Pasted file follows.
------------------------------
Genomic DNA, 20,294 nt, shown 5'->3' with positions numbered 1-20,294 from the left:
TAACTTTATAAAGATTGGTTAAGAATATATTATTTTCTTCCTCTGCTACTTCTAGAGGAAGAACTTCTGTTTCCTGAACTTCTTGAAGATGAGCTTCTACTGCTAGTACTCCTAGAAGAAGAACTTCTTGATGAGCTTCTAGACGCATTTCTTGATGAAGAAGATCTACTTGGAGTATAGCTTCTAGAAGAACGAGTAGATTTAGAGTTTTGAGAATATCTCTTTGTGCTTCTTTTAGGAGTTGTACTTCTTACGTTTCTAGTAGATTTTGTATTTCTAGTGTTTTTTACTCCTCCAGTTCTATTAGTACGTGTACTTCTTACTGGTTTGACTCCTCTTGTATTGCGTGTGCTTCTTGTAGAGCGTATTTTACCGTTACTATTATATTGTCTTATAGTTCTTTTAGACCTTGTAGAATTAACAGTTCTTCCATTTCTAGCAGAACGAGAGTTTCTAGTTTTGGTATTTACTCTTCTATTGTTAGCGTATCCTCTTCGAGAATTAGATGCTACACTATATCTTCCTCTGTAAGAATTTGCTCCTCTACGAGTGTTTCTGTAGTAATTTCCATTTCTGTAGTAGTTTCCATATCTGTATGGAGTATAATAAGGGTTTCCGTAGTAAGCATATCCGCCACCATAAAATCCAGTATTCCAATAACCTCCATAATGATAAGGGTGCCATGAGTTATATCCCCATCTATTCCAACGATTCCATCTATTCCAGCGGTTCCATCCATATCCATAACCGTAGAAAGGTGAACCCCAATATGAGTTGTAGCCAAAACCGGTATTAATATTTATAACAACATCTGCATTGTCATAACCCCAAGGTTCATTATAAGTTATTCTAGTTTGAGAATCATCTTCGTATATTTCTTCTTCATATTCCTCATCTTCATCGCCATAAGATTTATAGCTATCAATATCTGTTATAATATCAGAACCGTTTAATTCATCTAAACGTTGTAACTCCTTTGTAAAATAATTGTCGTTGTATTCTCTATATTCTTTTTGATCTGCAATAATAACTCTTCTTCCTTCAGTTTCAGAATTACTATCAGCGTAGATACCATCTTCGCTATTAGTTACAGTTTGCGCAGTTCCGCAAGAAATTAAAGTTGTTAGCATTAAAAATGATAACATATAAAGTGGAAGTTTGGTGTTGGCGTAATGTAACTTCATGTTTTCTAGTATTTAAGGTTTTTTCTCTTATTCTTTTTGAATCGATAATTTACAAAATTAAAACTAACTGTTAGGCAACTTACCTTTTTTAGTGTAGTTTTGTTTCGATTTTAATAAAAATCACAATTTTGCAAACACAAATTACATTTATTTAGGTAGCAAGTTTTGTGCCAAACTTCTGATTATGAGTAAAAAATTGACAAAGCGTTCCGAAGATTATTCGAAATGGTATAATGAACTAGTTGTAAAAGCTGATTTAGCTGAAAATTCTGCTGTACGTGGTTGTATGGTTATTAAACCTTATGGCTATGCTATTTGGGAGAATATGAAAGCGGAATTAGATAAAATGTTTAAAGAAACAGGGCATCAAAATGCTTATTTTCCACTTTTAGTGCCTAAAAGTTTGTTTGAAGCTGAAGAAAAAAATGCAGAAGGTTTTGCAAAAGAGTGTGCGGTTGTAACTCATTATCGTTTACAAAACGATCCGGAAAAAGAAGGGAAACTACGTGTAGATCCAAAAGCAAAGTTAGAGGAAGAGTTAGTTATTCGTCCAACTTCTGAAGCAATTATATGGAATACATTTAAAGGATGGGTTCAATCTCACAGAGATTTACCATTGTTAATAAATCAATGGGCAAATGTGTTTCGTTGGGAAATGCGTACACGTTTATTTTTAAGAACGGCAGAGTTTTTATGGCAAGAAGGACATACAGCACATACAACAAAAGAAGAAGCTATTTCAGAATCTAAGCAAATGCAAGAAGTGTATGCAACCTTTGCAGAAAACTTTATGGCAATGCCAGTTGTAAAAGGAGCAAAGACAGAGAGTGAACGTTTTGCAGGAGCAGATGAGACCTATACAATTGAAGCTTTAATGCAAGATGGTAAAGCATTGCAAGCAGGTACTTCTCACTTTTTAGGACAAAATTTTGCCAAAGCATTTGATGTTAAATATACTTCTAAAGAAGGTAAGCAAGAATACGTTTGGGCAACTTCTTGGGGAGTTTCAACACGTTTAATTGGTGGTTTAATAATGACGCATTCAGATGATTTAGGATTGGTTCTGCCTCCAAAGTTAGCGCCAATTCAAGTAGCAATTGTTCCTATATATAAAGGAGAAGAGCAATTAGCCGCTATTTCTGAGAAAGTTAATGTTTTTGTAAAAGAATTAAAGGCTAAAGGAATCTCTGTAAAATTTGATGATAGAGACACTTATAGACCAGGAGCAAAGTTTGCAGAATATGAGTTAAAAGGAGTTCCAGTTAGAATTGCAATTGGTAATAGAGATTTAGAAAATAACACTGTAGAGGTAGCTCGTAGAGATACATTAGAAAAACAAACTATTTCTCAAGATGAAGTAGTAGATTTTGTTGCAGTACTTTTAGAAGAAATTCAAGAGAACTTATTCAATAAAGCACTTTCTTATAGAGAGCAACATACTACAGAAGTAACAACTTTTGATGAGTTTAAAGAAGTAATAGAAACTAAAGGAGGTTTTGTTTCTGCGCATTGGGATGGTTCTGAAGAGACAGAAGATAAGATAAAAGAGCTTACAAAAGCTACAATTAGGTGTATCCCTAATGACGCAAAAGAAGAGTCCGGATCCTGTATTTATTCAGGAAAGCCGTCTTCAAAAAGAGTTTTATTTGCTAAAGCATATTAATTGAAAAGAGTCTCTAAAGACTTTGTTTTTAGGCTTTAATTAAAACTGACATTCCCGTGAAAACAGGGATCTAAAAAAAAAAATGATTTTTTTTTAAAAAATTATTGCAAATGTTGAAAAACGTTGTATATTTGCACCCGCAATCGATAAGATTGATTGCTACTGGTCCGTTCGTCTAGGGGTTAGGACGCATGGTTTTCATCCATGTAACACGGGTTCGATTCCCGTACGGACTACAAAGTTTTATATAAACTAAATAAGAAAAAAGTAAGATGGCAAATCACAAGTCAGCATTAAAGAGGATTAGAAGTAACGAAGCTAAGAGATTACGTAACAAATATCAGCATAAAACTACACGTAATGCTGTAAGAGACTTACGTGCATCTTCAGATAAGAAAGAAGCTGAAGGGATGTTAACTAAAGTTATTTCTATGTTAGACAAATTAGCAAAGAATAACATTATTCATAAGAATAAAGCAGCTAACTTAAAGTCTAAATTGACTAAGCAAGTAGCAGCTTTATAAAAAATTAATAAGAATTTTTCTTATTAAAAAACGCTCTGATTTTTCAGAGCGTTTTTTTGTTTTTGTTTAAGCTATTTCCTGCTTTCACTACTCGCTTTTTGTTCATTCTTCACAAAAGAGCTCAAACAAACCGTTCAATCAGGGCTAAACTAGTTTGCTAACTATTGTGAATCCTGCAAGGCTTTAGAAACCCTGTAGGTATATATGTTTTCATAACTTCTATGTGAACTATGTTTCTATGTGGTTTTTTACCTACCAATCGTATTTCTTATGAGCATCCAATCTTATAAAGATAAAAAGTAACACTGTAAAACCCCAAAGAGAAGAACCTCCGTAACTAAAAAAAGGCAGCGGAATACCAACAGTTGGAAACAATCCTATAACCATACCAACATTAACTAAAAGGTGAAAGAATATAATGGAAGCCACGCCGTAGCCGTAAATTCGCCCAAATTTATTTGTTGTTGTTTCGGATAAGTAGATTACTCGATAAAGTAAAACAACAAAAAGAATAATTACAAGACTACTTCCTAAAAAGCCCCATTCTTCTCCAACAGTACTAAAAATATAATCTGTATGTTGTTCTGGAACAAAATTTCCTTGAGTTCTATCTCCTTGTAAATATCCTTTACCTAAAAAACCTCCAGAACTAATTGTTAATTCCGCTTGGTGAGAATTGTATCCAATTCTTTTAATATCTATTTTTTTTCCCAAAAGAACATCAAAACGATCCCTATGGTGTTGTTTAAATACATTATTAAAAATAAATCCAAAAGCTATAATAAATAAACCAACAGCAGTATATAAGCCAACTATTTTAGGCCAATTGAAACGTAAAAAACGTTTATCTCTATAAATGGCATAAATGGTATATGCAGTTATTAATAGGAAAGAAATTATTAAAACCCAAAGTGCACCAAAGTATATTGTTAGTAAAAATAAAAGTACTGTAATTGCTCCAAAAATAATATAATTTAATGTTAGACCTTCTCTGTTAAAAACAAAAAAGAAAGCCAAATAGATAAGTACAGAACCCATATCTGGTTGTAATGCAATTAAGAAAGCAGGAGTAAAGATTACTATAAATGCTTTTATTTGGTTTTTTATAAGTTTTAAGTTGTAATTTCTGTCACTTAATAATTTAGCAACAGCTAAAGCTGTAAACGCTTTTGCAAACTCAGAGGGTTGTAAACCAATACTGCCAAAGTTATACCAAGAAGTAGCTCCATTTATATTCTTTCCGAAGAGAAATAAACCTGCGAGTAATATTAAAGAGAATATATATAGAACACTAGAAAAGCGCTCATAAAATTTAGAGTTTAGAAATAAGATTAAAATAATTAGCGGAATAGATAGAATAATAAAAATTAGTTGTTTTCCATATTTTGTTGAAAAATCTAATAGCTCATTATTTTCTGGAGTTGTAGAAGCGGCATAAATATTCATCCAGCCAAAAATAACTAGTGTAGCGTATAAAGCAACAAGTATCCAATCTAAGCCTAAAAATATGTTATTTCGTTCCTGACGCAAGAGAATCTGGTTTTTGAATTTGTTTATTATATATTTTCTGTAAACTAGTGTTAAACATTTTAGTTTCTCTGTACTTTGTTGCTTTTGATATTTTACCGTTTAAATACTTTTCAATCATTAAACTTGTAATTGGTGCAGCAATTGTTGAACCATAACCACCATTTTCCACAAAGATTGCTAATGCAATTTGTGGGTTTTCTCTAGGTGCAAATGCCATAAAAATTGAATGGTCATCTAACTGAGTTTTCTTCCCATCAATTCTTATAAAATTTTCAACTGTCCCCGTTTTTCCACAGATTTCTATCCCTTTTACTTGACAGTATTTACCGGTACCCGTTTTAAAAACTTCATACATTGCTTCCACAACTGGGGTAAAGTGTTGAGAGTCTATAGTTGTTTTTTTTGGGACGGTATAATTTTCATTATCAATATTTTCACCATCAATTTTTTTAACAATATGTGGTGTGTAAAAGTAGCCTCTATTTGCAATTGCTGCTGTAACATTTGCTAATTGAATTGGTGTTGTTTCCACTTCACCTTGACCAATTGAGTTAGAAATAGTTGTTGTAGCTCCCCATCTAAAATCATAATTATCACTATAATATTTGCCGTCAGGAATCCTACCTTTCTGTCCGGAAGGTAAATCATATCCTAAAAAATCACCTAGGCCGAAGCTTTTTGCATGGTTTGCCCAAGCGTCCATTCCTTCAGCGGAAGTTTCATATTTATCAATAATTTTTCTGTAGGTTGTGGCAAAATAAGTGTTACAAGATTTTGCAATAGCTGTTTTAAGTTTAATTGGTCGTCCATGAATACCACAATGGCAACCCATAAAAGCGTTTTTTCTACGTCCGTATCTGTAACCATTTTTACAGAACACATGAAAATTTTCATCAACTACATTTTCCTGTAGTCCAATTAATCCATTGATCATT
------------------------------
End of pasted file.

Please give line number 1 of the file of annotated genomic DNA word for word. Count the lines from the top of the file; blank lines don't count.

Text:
Genomic DNA, 20,294 nt, shown 5'->3' with positions numbered 1-20,294 from the left: